I don't take rejection personally.  I understand that a magazine editor might love my article, but have run a similar one last issue.  I get that an agent my love my novel, but not feel she can sell it.  I know that there could be a million and one reasons why I've been rejected, and not a one has to do with the quality of the work.

I am willing to do whatever it takes.  I'm going to hang in there for the long haul.  And when my hand-selected agent decides not to represent me, I'll send queries out to 20 more.  When I've exhausted every angle of the publishing world, I'll research print on demand options. 

I am open to all options.  Even though my vision of publishing a book includes a top-notch agent, a big New York publishing house, and a glamorous book tour, I'm willing to hold that intention while remaining open to other options.  Because, who am I to manipulate and control the world?

If you can say yes to all of these things, you're ready baby.  Go for it.  And come back here to report your success. 


Brain photo by jkt_de, fro Everystockphoto.



Writing Process 3: Rewriting

This is part four of a continuing series of the writing process.  For the previous articles in the series, see the end of this post.

What's there to say about rewriting? You just get in there and do it, right? So what's there to write about?

Well, plenty.  For starters, let me make one thing clear: I make a distinction between rewriting and revising. 

Rewriting is what you do after you've written a rough or discovery draft, glumping everything onto the page.  You've written the rough draft, which is you figuring out the story for yourself.  And now you have to figure out best to present the story to your readers.  So you work on things like character arcs and ways to show theme and plot.  

Revising is what you do after you've rewritten that first draft a gazillion times and finally feel you've gotten all the big picture stuff down pat.  Revising has to do with word choice and making sure you have lots of different kinds of sentence structures, and grammar and punctuation.  (And its the subject of next Monday's post.)

So, here's the deal about rewriting: at first, its hard.  Because at first, especially when working on a long project, there's puzzlement about how to find a way back into your work.  The logical place to start is with reading it again, but that can be confusing, also.  Because, what are you supposed to be looking for while reading? How do you know what to change?

This is when giving your rough draft to trusted readers  (critique group or a mentor) can be incredibly helpful, because they can give you a starting point.  But what if you don't have access to such readers? Or if you're simply unwilling to yet show your draft to anybody(which is your right–follow your intuition about when to share)?

Here are a few tips:

1. Begin with reading.  Because, really, you've got to go back to the beginning and remind yourself of how it all starts.  I don't know about you, but by the time I've written some 350-odd pages, I have a hard time remembering every single nuance of the start.  Or even the middle.  So, print out  your manuscript, grab a pen and notebook, and go sit in your favorite chair.  The one where you sit to read books (of the sort written by other people).  Read through your manuscript and take notes.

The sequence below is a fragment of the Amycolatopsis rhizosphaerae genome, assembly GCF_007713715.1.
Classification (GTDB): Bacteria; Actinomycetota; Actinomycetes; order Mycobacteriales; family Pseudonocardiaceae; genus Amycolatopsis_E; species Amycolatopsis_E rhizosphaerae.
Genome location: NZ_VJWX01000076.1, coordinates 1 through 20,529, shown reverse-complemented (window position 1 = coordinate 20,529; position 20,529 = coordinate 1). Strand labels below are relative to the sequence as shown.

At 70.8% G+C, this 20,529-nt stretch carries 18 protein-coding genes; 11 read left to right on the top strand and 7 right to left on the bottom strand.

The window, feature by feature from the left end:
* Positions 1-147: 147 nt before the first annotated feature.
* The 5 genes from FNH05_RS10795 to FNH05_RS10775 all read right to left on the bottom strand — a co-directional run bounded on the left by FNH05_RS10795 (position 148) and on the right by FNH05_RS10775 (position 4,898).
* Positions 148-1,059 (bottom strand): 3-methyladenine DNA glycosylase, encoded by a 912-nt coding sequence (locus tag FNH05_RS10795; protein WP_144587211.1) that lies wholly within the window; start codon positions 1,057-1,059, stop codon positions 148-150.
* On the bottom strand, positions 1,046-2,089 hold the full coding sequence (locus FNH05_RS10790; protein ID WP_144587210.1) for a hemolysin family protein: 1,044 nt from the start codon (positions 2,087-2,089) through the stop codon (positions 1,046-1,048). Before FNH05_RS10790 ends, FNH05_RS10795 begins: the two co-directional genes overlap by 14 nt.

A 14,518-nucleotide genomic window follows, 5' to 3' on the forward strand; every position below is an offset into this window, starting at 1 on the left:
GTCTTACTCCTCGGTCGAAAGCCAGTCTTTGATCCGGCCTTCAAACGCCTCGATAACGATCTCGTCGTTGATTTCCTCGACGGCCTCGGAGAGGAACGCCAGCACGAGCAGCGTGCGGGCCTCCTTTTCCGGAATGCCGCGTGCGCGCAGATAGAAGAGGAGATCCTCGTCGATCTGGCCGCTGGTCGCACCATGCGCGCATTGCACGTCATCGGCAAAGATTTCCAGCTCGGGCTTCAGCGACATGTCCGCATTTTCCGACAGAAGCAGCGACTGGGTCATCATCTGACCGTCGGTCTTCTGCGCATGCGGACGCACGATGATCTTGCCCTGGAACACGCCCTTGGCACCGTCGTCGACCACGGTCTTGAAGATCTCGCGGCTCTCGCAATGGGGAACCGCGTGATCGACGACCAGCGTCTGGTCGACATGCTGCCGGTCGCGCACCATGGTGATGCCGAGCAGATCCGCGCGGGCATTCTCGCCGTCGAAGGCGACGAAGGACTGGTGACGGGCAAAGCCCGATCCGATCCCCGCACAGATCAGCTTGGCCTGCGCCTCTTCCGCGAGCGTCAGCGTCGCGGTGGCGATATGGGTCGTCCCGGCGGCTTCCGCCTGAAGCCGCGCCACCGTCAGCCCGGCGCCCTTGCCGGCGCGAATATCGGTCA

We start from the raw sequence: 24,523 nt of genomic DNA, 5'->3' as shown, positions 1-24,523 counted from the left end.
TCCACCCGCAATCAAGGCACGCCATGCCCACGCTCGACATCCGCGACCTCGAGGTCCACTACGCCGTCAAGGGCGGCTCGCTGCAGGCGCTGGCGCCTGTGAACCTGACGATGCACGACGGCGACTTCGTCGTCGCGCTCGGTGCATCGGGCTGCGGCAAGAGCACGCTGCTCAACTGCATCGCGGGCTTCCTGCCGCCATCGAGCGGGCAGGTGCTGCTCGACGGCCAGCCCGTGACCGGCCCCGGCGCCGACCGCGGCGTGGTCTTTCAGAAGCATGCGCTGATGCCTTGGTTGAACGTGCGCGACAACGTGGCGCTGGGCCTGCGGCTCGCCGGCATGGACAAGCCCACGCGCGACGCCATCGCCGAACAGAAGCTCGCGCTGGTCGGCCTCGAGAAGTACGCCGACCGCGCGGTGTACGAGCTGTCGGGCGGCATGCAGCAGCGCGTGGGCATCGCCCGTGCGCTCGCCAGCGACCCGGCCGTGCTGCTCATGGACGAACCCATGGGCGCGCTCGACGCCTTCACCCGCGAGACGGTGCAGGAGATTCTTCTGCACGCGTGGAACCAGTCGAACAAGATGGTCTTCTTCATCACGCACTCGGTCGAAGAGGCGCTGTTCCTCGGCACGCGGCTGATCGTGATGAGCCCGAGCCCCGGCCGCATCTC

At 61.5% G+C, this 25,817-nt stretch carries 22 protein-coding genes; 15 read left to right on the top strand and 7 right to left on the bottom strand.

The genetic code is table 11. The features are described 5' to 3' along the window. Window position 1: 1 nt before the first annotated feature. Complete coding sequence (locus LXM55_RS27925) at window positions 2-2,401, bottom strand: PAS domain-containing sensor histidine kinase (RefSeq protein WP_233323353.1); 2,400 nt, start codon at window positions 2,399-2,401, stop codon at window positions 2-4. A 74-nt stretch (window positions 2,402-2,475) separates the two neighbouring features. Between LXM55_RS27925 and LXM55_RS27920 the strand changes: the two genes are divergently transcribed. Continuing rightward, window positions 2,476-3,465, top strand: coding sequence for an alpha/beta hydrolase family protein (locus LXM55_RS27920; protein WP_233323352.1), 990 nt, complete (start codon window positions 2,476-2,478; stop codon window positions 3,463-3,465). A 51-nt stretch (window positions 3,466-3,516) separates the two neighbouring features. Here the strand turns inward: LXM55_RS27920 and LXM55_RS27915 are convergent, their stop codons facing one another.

2. Find a way in.  Your entry point might be something you notice about a character–how, for instance, he talks about his desire to become king in chapter 10 but really needs to inform the reader of this vital point a bit earlier.  Or maybe you realize that a crucial plot point is misplaced.  Or perhaps it is something small, like a description that you think could be rewritten.

3. Expand on your notes.  When you're finished reading the draft, go back over the notes you took.  Between the notes and the reading of your draft, you should now have a better idea of things you want to work on.  Turn your notes into a plan for rewriting, even if its just a to-do list.  This will help you enormously.

4.  Look for places to go deeper.   Rewriting is most often a process of adding to, not removing, contrary to popular opinion.  Far and away the biggest problem I see in scenes is that they are not developed enough.   There's not enough description, not enough scene-setting, not enough of the viewpoint character's thoughts.  As an experiment, choose a paragraph at random from your draft and pull it apart and add to it. You might hear this referred to as unpacking.

5.  Remember that rewriting begets more rewriting.  Because once you've changed certain areas of the story, other areas are revealed.  You've gotten the character arcs straightened out, so now the parts of the plot that need work are evident.  And so on. 

Those are my tips. By the way, an excellent book to use as a guide for rewriting a novel is: Writing The Breakout Novel Workbook, by Donald Maass.  (The companion book is Writing The Breakout Novel, but I don't find it as helpful.) Another, more general title, is The Artful Edit, by Susan Bell.

What are you best tips for approaching the rewrite?  Do you find any books especially helpful?

Previous Posts

The Writing Process, Again

5 Guidelines for Critiquing the Rough/Discovery Draft